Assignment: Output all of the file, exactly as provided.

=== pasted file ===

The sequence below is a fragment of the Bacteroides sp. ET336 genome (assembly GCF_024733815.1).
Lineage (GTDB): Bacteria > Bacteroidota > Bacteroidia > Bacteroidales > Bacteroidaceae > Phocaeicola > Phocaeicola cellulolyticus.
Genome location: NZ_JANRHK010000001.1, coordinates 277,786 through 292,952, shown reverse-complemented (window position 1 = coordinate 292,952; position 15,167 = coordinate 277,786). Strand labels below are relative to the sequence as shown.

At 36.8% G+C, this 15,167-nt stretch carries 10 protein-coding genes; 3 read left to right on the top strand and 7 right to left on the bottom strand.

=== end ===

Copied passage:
The sequence below is a fragment of the Bacteroides sp. ET336 genome (assembly GCF_024733815.1).
Lineage (GTDB): Bacteria > Bacteroidota > Bacteroidia > Bacteroidales > Bacteroidaceae > Phocaeicola > Phocaeicola cellulolyticus.
Genome location: NZ_JANRHK010000001.1, coordinates 277,786 through 292,952, shown reverse-complemented (window position 1 = coordinate 292,952; position 15,167 = coordinate 277,786). Strand labels below are relative to the sequence as shown.

At 36.8% G+C, this 15,167-nt stretch carries 10 protein-coding genes; 3 read left to right on the top strand and 7 right to left on the bottom strand.